From our house sit in the county of Hampshire we drove about 1 1/2 hours west to Lulworth which forms part of the Dorset and East Devon World Heritage Site popularly known as the Jurassic Coast, where rocks represent 185 million years of the Earth’s History from the Triassic, Jurassic and Cretaceous time periods. Fossils in these cliffs give evidence of a third of the time of complex life on Earth.
Durdle Door is one of the most popular destinations in Britain and draws visitors from all over the world. We headed immediately down to the beach to give the dogs some lead-free time and had a good walk in the stunning scenery along the foot of the white chalk cliffs over the pebbled unspoiled beach with a picnic in a sheltered spot all alone.
Durdle Door in Dorset County
Dorset’s chalk downs meet the English Channel in a series of high, white cliffs, where the sea’s constant assault has cut the softer rocks around the harder Portland stone into such magnificent natural sculptures as the great arch of Durdle Door.
Arch of Durdle Door
Walk down to the Beach
This spectacular natural arch ranks high among Britain’s coastal wonders. From the nearest car park it’s only a five minutes walk. The final approach to the arch is flanked by steep flights of steps which run down to shingle coves whose crystal-clear water makes them ideal for divers.
To the west at Bat’s Head, there is a wave-carved ‘mousehole’ – the humble start of another arch.
Bat’s Head at Durdle Door
A good walk for dogs, which are allowed on the beaches at Durdle Door. More dog-friendly beaches and pubs you find on Top Dog Walks on the South West Coast Path.
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Vlou, our traveling Beagle, and Maggie, the pointer from our house- and dog sit in Swanmore, enjoyed their beach-walk thoroughly!
Wit 630 miles the longest National Trail of the country, the South West Coast Path passes along this section of dramatic coastline. From the path, you can take in tremendous views over the chalk stacks and arches. Preferably you choose to walk in late Spring and early summer when the limestone grassland beside the path is full of flowers and butterflies.
Keep an eye out for the dancing flight of Dorset's rare butterfly the "Skipper" during July and August.
A very popular beach of sand and fine pebbles on the east side of Durdle Door is the Man O’ War and the Door shelter. In the summer it provides safe bathing in shallow water.
Man O’War Beach at Durdle Door
The parking at Lulworth Cove was much more crowded than the one above Durdle Door. However, you can walk the coastal path from Durdle Door to Lulworth Cove if you want to combine the pleasure of conquering the path above the high cliffs which connect the two sites of outstanding beauty with the use of not having to look for another parking spot (and pay for it).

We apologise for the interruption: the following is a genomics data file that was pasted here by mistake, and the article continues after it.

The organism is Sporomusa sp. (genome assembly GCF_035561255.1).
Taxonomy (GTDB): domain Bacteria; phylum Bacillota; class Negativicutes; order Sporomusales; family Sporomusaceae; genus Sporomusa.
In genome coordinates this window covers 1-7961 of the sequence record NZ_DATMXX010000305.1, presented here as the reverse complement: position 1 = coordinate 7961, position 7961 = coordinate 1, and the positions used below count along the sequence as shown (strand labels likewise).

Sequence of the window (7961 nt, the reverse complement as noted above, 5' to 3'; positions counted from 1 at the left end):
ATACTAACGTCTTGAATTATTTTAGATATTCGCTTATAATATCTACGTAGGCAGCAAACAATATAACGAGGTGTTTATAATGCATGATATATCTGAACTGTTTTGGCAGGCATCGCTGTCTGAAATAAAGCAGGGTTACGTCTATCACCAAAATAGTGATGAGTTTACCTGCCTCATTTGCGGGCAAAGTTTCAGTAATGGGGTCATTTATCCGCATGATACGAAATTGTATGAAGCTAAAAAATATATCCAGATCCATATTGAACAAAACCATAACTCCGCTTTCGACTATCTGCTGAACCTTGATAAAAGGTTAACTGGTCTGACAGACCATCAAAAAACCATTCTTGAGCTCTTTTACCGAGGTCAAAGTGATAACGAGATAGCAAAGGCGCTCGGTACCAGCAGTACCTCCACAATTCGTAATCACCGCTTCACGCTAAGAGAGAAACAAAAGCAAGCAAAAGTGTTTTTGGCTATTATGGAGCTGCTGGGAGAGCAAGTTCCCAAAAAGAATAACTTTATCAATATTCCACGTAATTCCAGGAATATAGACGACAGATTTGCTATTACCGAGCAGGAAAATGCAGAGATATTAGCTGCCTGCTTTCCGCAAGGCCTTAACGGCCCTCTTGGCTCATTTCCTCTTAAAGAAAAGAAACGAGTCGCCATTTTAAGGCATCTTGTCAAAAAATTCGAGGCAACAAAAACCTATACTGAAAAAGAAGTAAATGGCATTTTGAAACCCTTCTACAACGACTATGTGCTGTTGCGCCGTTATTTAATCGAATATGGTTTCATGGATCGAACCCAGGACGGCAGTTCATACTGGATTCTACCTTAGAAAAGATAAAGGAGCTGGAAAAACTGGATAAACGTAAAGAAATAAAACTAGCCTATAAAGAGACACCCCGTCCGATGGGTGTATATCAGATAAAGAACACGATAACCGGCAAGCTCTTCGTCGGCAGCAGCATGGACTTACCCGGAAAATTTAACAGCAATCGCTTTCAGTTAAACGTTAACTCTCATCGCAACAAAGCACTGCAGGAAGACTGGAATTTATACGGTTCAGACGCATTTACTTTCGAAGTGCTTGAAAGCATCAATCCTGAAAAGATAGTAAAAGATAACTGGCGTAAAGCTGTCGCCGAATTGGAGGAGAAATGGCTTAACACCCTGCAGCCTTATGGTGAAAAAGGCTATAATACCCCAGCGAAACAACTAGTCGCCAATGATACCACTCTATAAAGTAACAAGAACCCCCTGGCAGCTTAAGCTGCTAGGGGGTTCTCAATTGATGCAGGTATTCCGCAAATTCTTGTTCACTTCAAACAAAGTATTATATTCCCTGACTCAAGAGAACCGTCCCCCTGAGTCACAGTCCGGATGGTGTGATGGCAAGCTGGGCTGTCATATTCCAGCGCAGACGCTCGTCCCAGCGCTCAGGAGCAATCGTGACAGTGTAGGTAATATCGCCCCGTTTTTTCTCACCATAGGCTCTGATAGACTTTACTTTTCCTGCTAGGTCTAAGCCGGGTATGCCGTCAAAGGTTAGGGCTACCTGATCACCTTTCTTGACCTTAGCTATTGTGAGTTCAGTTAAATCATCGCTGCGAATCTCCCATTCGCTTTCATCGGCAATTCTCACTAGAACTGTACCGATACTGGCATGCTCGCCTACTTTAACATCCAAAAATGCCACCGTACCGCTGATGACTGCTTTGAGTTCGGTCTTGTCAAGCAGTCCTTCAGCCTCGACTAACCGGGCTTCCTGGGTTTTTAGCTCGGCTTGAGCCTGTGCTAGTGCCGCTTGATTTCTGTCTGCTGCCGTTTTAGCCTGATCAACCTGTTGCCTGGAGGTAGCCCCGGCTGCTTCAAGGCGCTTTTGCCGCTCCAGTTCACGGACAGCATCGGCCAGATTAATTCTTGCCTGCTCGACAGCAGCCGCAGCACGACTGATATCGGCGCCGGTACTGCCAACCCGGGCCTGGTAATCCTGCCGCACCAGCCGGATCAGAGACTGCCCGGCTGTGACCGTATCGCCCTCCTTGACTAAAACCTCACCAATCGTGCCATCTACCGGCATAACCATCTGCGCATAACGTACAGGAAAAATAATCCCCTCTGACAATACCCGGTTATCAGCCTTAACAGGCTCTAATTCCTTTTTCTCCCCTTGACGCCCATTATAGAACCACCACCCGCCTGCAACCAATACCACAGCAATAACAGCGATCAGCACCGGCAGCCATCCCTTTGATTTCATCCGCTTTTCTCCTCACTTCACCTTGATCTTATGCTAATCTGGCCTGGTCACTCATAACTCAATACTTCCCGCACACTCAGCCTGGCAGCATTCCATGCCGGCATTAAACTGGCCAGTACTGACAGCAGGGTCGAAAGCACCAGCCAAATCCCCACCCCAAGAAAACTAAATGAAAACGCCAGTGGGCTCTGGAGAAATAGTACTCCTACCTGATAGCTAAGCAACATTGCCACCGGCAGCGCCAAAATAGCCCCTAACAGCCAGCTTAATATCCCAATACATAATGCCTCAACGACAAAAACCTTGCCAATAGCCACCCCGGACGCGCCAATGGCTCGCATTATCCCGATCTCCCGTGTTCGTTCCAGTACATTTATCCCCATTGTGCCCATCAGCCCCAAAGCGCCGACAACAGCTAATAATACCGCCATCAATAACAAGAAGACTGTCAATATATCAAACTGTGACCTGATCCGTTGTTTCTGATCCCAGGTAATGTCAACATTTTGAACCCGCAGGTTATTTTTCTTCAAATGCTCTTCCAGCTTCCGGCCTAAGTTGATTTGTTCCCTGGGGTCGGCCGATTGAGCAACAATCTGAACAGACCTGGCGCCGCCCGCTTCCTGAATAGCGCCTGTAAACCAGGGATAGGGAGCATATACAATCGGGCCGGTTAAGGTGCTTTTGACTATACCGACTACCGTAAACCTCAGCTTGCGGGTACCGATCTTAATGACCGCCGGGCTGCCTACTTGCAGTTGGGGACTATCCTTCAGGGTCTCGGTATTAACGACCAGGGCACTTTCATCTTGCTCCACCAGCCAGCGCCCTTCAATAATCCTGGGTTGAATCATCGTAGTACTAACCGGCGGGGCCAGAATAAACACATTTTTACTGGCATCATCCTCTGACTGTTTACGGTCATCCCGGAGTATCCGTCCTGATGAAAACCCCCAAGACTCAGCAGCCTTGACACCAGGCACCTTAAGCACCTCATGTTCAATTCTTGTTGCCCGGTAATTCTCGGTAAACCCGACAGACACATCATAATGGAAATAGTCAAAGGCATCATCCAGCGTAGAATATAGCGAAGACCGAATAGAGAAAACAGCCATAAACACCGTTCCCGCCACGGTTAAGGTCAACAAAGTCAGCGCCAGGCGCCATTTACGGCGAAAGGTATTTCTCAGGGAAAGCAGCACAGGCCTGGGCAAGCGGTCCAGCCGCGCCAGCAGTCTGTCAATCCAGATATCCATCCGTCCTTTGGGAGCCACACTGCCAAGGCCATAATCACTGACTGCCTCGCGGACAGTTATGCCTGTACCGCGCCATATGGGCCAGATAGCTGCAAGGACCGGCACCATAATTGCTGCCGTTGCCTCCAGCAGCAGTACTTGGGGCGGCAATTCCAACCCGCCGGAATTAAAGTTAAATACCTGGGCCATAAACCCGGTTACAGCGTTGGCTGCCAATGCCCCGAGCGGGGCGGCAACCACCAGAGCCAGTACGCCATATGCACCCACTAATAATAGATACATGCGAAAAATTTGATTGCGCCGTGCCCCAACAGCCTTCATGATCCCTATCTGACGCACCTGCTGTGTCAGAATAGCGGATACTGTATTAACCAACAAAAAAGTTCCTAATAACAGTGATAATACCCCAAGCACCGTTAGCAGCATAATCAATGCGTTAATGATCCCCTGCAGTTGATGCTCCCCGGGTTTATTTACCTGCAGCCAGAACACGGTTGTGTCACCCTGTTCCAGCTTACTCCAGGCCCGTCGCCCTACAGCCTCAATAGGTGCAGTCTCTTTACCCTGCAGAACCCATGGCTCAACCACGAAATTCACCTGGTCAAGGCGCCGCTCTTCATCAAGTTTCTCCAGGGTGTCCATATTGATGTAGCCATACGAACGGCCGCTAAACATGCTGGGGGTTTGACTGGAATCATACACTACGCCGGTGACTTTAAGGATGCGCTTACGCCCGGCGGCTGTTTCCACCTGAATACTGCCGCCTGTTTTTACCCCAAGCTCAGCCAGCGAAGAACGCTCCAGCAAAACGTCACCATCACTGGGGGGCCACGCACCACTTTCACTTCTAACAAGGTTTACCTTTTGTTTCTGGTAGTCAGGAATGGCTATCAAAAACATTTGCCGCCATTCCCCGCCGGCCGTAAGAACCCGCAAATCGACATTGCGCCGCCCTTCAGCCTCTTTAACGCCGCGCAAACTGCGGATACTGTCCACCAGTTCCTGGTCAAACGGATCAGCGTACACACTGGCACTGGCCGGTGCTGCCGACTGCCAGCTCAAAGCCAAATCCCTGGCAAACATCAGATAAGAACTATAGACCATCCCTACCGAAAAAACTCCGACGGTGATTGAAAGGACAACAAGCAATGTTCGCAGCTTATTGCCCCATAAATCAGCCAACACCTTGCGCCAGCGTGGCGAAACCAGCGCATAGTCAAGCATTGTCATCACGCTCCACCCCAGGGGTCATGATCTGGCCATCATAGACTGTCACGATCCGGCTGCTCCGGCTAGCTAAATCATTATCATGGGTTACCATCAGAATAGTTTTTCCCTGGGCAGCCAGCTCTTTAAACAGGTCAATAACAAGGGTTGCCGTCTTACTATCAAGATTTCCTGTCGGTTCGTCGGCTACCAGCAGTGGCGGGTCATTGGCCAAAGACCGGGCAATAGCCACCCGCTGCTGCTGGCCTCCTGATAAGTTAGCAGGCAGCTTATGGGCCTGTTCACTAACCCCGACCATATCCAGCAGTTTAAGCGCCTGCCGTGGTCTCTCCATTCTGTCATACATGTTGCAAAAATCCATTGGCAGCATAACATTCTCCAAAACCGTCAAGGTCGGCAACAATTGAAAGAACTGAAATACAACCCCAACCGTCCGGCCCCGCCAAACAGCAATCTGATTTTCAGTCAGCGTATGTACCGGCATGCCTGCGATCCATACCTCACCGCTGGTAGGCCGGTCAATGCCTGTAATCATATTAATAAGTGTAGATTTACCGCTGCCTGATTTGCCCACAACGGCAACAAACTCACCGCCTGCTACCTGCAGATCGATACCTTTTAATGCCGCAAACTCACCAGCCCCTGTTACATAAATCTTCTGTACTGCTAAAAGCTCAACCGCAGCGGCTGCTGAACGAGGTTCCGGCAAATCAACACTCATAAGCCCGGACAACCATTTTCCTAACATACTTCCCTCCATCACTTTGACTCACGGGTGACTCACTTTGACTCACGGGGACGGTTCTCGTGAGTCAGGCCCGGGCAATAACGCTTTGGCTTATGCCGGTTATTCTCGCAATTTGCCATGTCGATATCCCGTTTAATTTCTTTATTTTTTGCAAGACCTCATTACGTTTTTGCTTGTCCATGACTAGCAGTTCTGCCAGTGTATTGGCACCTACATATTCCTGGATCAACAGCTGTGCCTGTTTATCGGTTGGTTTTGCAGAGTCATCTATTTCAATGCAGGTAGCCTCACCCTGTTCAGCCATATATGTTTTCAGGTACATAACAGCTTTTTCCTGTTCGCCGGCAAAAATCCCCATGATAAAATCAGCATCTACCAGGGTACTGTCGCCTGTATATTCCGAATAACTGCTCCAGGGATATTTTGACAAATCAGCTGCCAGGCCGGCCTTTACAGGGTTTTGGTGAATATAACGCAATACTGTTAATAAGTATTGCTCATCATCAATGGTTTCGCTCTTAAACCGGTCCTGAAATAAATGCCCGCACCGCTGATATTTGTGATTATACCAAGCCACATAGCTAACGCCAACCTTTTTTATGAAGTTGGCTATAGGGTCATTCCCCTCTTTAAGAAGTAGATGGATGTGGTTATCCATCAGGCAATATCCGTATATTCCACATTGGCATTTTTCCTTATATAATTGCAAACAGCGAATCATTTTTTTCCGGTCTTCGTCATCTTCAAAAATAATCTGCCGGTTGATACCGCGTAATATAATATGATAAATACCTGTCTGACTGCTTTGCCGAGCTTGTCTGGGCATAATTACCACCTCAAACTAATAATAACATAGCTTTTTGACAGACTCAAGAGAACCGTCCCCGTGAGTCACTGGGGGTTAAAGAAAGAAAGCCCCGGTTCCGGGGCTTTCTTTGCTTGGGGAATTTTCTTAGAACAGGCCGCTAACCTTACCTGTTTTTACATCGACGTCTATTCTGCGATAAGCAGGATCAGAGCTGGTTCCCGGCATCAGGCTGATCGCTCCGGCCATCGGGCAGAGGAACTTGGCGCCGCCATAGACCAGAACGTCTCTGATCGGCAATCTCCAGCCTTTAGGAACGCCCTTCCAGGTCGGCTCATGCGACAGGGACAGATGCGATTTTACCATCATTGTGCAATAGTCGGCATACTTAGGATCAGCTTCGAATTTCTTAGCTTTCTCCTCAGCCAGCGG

The cliffs at Lulworth Cove form a natural amphitheater of crumbling chalk around an oyster-shaped cove which illustrates the constant battle between land and sea. The bay was formed by waves attacking joints in the Portland stone, creating arches and finally breaking right through to attack and excavate the softer clay behind the rock.
Photo by Andrew Smith, Flickr, License Creative Commons
Lulworth Cove is part of the Lulworth Estate. You can be sure in England that if you are on a stunning private property there will be a castle. And so it is in Lulworth, too. Just a few minutes drive from the coast inwards to the countryside you find Lulworth Castle.
Lulworth Castle was built in the early 17th Century as a hunting lodge to entertain hunting parties for the King and Court. Unfortunately, a fire in 1929 gutted the buildings, to be reopened only two decades ago in 1998 by English Heritage. The castle is open to public and dogs are allowed in the woodlands and gardens around it.
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I dwell on the shoreline so warm and so sheltered,
I’m drawn to the archway that leads to the sea,
Lit by the rays of the sunlight that’s shining,
A way to the ocean a way to be free.
A frame to the beauty that lies far beyond it,
That reaches to heaven and God’s loving hand.
Such peace I do find in this haven of beauty,
The crests seem to glisten like diamonds that shine,
Moving in motion they’re rising and falling,
Casting their spell on the waters divine.
And as I gaze in awe on such wonderful sights,
My heart does belong to this magical land.
Sapphire and placid the sea is so calming,
So gentle the waves on the shingle lined shore,
The sound of seagulls that soar high above me,
Over the coast and towards Durdle Door.
Sculptured by time and a gate to the future,
But dreams always end as the stones turn to sand.
by ANDREW BLAKEMORE
More information about the Jurassic Coast: